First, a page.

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Michael Bay

ENTERTAINMENT
July 17, 2005 | John Horn, Times Staff Writer
Michael BAY loves to play softball and went 4-for-4 on a recent weeknight. As the game progressed, though, Bay felt a sharp tightness across his chest. Was the 40-year-old director having a heart attack? Had he pulled a muscle? Or was he simply panicking over "The Island"? Having made some of Hollywood's biggest summer blockbusters, including "Armageddon" and "The Rock," Bay is accustomed to last-minute jitters. Yet with "The Island," he had cause for a real anxiety attack.
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ENTERTAINMENT
May 20, 2001 | ROBERT W. WELKOS, Robert W. Welkos is a Times staff writer
"What you have to understand about Pearl Harbor is that it was probably the most controversial military event in 20th century history. It's still controversial today. Anyone who takes on a Pearl Harbor movie is going to face that." --Former Air Force Capt. Jack Green, curator branch, Naval Historical Center, Washington, D.C., and advisor on the movie "Pearl Harbor."
ENTERTAINMENT
June 29, 2009 | John Horn
Director Michael Bay has never been a critics' favorite, but the thrashing he received for "Transformers: Revenge of the Fallen" was the worst of his eight-film career. Reviewers ridiculed the new sequel about battling robots as "beyond bad" (Rolling Stone), "bewildering" and "sloppy" (the Village Voice) and "a great grinding garbage disposal of a movie" (the Detroit News).
ENTERTAINMENT
June 10, 2009 | Claudia Eller and Ben Fritz
The opening of "Transformers: Revenge of the Fallen" is still two weeks away but Hollywood executives are already speculating that it could be the biggest movie of the summer. It could also yield one of the richest paydays ever for a director. Michael Bay agreed to forgo his normal upfront directing fee and cut of ticket sales in exchange for a bigger piece of total profits from all revenue sources once the studio, Paramount Pictures, recoups its costs.
ENTERTAINMENT
January 25, 2014 | By Robert Lloyd, Los Angeles Times Television Critic
Something in us loves a pirate. Of all the world's brigands, the pirate is the most romantic, the one whose way of life represents a breezy alternative to our drudging own. What child does not know how many men sit on a dead man's chest? They have been in the movies at least since D.W. Griffith's "The Pirate's Gold" in 1906, and you lately may have felt the franchise that is "Pirates of the Caribbean" brush your shoulder as it made its way through the marketplace. There has been the occasional TV movie, as well, but a full-fledged pirate series has been long in coming.
ENTERTAINMENT
January 24, 2014 | By Oliver Gettell
As the  Seattle Seahawks and Denver Broncos prepare to face off at the Super Bowl on Feb. 2, movie studios are lining up for an unofficial showdown of their own over whose trailer will make the biggest splash. The tab isn't cheap, with 30-second spots reportedly going for $4 million, but the big game is generally the most watched broadcast of the year, capable of drawing well over 100 million viewers. While studios tend to remain tight-lipped over their Super Bowl plans, a handful of high-profile films have emerged as those likely to make a showing.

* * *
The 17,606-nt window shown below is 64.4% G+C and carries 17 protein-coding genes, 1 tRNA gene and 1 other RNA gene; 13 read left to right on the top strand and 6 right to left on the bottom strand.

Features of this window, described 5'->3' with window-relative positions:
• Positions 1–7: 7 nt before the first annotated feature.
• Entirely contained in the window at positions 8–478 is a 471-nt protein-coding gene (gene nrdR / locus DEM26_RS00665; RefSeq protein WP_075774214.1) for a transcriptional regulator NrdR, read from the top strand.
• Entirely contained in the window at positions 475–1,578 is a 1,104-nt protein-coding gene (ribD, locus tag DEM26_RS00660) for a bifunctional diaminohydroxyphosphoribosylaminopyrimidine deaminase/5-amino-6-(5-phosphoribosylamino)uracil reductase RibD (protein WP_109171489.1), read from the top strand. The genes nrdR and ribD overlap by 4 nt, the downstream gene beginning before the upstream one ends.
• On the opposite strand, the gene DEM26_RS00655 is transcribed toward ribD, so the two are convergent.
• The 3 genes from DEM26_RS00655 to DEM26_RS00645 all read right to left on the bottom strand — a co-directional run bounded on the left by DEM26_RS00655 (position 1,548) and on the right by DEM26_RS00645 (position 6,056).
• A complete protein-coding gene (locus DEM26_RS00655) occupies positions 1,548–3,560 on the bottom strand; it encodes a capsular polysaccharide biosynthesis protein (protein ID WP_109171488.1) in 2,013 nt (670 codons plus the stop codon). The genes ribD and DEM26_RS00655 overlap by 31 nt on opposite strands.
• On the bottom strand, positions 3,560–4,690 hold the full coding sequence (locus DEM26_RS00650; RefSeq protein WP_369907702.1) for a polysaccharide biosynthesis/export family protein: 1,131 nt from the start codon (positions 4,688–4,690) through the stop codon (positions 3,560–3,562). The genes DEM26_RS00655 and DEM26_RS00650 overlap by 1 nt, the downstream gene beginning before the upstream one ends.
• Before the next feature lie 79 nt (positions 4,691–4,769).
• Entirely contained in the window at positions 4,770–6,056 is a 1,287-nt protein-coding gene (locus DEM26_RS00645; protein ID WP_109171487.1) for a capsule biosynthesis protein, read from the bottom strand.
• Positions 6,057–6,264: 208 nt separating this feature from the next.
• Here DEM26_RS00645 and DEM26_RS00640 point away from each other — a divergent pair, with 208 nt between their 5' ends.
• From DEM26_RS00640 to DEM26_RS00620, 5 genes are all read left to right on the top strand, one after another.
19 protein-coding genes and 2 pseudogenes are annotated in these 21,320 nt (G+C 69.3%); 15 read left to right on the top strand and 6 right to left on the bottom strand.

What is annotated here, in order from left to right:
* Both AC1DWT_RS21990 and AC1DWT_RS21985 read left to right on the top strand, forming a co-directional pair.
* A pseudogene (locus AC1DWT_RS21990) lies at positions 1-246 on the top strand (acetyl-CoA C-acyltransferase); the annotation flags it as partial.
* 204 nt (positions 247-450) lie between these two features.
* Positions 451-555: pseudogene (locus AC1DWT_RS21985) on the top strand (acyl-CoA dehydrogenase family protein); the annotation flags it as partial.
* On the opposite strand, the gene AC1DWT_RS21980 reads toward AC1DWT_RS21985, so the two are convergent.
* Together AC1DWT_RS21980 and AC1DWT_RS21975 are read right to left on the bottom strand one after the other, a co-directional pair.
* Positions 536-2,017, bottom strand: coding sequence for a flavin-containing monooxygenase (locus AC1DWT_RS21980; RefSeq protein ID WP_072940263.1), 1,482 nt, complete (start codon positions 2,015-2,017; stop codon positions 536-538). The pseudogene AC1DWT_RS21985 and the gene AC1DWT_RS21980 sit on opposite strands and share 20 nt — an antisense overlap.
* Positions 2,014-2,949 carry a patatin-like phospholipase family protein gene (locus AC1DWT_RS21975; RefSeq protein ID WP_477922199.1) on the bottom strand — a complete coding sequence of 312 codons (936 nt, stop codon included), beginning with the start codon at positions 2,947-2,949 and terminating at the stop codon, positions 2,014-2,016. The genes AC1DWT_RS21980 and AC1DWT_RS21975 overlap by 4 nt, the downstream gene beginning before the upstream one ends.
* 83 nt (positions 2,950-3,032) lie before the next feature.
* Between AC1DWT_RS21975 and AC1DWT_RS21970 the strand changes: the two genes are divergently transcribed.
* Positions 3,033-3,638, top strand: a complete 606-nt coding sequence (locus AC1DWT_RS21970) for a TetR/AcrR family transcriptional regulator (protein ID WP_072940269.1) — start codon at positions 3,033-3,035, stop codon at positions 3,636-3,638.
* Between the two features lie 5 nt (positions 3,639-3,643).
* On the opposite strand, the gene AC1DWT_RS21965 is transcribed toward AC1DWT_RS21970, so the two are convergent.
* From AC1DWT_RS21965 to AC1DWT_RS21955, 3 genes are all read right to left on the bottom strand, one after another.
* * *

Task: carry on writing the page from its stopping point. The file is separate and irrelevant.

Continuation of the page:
WORLD
February 4, 2014 | By Julie Makinen
BEIJING -- Two Hong Kong brothers accused of attempting to extort about $12,800 from the crew filming Michael Bay's “Transformers: Age of Extinction” last year went on trial Tuesday in the Chinese territory. Mak Chi-shing, 27, and Mak Chi-hang, 28, were each charged with blackmail and assaulting police officers in the Oct. 17 incident; both pleaded not guilty. The two run a shop, Hang Fat Air Conditioner and Water Electrical Co. Prosecutors said in their opening remarks that the elder Mak threw an air-conditioning unit at Bay after the crew refused to pay the amount the Maks had demanded as compensation for disruption to their business.
ENTERTAINMENT
June 18, 2013 | By Julie Makinen
SHANGHAI - When you're competing for a role in a Hollywood blockbuster against 70,000 other people, the gloves have to come off. Or in Ludi Lin's case, on. Given the chance for some major media exposure at the Shanghai International Film Festival, the muscular 28-year-old fledgling actor didn't hesitate. He donned a gray tank top, a jaunty charcoal vest - and a matching pair of stretchy, long fingerless gloves that stopped halfway between his elbow and his armpit. Left bare: just his rounded deltoids and bulging biceps and triceps.
ENTERTAINMENT
April 26, 2013 | By Oliver Gettell
Leave it to Michael Bay to spend $26 million making a low-budget comedy. If that sounds like a robust price tag for "Pain & Gain," his new true-crime-inspired tale about three Miami gym rats who kidnap and extort a wealthy sandwich shop owner, consider that Bay is the director of such pricey special-effects-laden blockbusters as "Armageddon" and the "Transformers" films. But while "Pain & Gain" should earn a healthy return on the investment - it's expected to debut at No. 1 at the box office this weekend, to the tune of $23 million - the film is faring poorly with movie critics, most of whom find it shiny on the surface but hollow underneath.
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